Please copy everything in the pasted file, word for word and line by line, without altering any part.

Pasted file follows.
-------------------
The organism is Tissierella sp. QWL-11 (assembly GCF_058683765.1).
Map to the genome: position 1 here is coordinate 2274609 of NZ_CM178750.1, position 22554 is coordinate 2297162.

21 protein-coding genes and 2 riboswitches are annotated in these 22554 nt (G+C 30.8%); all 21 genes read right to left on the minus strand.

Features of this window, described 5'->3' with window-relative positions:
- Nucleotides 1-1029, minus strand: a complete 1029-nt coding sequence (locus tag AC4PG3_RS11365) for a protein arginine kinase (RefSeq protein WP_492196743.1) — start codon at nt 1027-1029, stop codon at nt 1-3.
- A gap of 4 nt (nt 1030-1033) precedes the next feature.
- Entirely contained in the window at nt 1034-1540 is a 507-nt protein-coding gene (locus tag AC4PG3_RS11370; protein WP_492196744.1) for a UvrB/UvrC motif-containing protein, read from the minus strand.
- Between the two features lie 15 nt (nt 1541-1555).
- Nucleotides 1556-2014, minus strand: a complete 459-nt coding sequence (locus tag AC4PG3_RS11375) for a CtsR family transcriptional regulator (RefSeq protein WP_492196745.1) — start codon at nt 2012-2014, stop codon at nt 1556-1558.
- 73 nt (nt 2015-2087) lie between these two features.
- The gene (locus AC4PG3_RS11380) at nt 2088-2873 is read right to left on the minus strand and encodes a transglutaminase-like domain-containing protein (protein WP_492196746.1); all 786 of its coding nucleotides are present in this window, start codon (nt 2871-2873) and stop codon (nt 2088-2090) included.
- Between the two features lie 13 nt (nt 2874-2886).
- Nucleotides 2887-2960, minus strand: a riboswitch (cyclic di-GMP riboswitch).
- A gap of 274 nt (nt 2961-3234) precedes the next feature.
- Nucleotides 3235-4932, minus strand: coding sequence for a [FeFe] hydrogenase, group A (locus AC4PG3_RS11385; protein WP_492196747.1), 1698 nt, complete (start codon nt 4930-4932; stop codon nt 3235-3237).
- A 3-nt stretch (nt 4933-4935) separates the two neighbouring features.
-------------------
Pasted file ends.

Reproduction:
The organism is Tissierella sp. QWL-11 (assembly GCF_058683765.1).
Map to the genome: position 1 here is coordinate 2274609 of NZ_CM178750.1, position 22554 is coordinate 2297162.

21 protein-coding genes and 2 riboswitches are annotated in these 22554 nt (G+C 30.8%); all 21 genes read right to left on the minus strand.

Features of this window, described 5'->3' with window-relative positions:
- Nucleotides 1-1029, minus strand: a complete 1029-nt coding sequence (locus tag AC4PG3_RS11365) for a protein arginine kinase (RefSeq protein WP_492196743.1) — start codon at nt 1027-1029, stop codon at nt 1-3.
- A gap of 4 nt (nt 1030-1033) precedes the next feature.
- Entirely contained in the window at nt 1034-1540 is a 507-nt protein-coding gene (locus tag AC4PG3_RS11370; protein WP_492196744.1) for a UvrB/UvrC motif-containing protein, read from the minus strand.
- Between the two features lie 15 nt (nt 1541-1555).
- Nucleotides 1556-2014, minus strand: a complete 459-nt coding sequence (locus tag AC4PG3_RS11375) for a CtsR family transcriptional regulator (RefSeq protein WP_492196745.1) — start codon at nt 2012-2014, stop codon at nt 1556-1558.
- 73 nt (nt 2015-2087) lie between these two features.
- The gene (locus AC4PG3_RS11380) at nt 2088-2873 is read right to left on the minus strand and encodes a transglutaminase-like domain-containing protein (protein WP_492196746.1); all 786 of its coding nucleotides are present in this window, start codon (nt 2871-2873) and stop codon (nt 2088-2090) included.
- Between the two features lie 13 nt (nt 2874-2886).
- Nucleotides 2887-2960, minus strand: a riboswitch (cyclic di-GMP riboswitch).
- A gap of 274 nt (nt 2961-3234) precedes the next feature.
- Nucleotides 3235-4932, minus strand: coding sequence for a [FeFe] hydrogenase, group A (locus AC4PG3_RS11385; protein WP_492196747.1), 1698 nt, complete (start codon nt 4930-4932; stop codon nt 3235-3237).
- A 3-nt stretch (nt 4933-4935) separates the two neighbouring features.